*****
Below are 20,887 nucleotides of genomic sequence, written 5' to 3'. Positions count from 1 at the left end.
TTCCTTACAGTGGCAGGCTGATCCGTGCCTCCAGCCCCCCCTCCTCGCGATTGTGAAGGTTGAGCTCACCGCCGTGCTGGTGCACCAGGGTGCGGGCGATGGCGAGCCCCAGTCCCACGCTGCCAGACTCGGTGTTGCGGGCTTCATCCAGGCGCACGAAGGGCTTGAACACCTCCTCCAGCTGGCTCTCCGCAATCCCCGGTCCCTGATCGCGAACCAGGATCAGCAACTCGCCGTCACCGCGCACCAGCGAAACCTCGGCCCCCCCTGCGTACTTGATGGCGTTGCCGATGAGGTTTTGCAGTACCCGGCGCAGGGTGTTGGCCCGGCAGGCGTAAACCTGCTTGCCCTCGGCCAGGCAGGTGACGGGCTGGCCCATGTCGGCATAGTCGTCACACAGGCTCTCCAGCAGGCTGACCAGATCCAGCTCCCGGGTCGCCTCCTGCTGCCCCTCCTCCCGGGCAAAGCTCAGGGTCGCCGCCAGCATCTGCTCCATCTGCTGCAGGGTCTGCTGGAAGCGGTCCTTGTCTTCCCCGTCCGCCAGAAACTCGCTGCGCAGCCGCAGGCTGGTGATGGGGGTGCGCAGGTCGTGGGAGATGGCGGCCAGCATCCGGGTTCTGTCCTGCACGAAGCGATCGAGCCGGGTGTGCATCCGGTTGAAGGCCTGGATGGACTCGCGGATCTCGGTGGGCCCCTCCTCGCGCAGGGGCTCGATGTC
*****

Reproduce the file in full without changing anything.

Below are 20,887 nucleotides of genomic sequence, written 5' to 3'. Positions count from 1 at the left end.
TTCCTTACAGTGGCAGGCTGATCCGTGCCTCCAGCCCCCCCTCCTCGCGATTGTGAAGGTTGAGCTCACCGCCGTGCTGGTGCACCAGGGTGCGGGCGATGGCGAGCCCCAGTCCCACGCTGCCAGACTCGGTGTTGCGGGCTTCATCCAGGCGCACGAAGGGCTTGAACACCTCCTCCAGCTGGCTCTCCGCAATCCCCGGTCCCTGATCGCGAACCAGGATCAGCAACTCGCCGTCACCGCGCACCAGCGAAACCTCGGCCCCCCCTGCGTACTTGATGGCGTTGCCGATGAGGTTTTGCAGTACCCGGCGCAGGGTGTTGGCCCGGCAGGCGTAAACCTGCTTGCCCTCGGCCAGGCAGGTGACGGGCTGGCCCATGTCGGCATAGTCGTCACACAGGCTCTCCAGCAGGCTGACCAGATCCAGCTCCCGGGTCGCCTCCTGCTGCCCCTCCTCCCGGGCAAAGCTCAGGGTCGCCGCCAGCATCTGCTCCATCTGCTGCAGGGTCTGCTGGAAGCGGTCCTTGTCTTCCCCGTCCGCCAGAAACTCGCTGCGCAGCCGCAGGCTGGTGATGGGGGTGCGCAGGTCGTGGGAGATGGCGGCCAGCATCCGGGTTCTGTCCTGCACGAAGCGATCGAGCCGGGTGTGCATCCGGTTGAAGGCCTGGATGGACTCGCGGATCTCGGTGGGCCCCTCCTCGCGCAGGGGCTCGATGTC